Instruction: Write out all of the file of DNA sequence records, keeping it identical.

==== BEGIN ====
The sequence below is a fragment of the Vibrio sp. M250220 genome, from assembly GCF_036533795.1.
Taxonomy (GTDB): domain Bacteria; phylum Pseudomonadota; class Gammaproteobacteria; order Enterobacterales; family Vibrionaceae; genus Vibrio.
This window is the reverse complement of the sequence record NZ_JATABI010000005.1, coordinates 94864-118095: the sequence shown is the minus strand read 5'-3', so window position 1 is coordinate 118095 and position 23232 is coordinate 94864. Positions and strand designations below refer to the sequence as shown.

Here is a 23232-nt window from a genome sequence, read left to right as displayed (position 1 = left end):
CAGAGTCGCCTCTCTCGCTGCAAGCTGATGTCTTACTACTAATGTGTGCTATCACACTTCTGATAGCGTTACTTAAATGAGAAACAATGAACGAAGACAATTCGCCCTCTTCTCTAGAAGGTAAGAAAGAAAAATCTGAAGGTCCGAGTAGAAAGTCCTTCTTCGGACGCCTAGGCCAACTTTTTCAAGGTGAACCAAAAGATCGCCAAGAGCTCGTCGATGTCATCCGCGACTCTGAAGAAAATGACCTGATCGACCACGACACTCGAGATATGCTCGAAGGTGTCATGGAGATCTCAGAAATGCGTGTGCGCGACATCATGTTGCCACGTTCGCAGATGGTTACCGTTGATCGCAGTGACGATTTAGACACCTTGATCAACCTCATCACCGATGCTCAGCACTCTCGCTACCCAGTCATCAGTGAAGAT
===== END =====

The sequence below is a fragment of the Vibrio sp. M250220 genome, from assembly GCF_036533795.1.
Taxonomy (GTDB): domain Bacteria; phylum Pseudomonadota; class Gammaproteobacteria; order Enterobacterales; family Vibrionaceae; genus Vibrio.
This window is the reverse complement of the sequence record NZ_JATABI010000005.1, coordinates 94864-118095: the sequence shown is the minus strand read 5'-3', so window position 1 is coordinate 118095 and position 23232 is coordinate 94864. Positions and strand designations below refer to the sequence as shown.

Here is a 23232-nt window from a genome sequence, read left to right as displayed (position 1 = left end):
CAGAGTCGCCTCTCTCGCTGCAAGCTGATGTCTTACTACTAATGTGTGCTATCACACTTCTGATAGCGTTACTTAAATGAGAAACAATGAACGAAGACAATTCGCCCTCTTCTCTAGAAGGTAAGAAAGAAAAATCTGAAGGTCCGAGTAGAAAGTCCTTCTTCGGACGCCTAGGCCAACTTTTTCAAGGTGAACCAAAAGATCGCCAAGAGCTCGTCGATGTCATCCGCGACTCTGAAGAAAATGACCTGATCGACCACGACACTCGAGATATGCTCGAAGGTGTCATGGAGATCTCAGAAATGCGTGTGCGCGACATCATGTTGCCACGTTCGCAGATGGTTACCGTTGATCGCAGTGACGATTTAGACACCTTGATCAACCTCATCACCGATGCTCAGCACTCTCGCTACCCAGTCATCAGTGAAGAT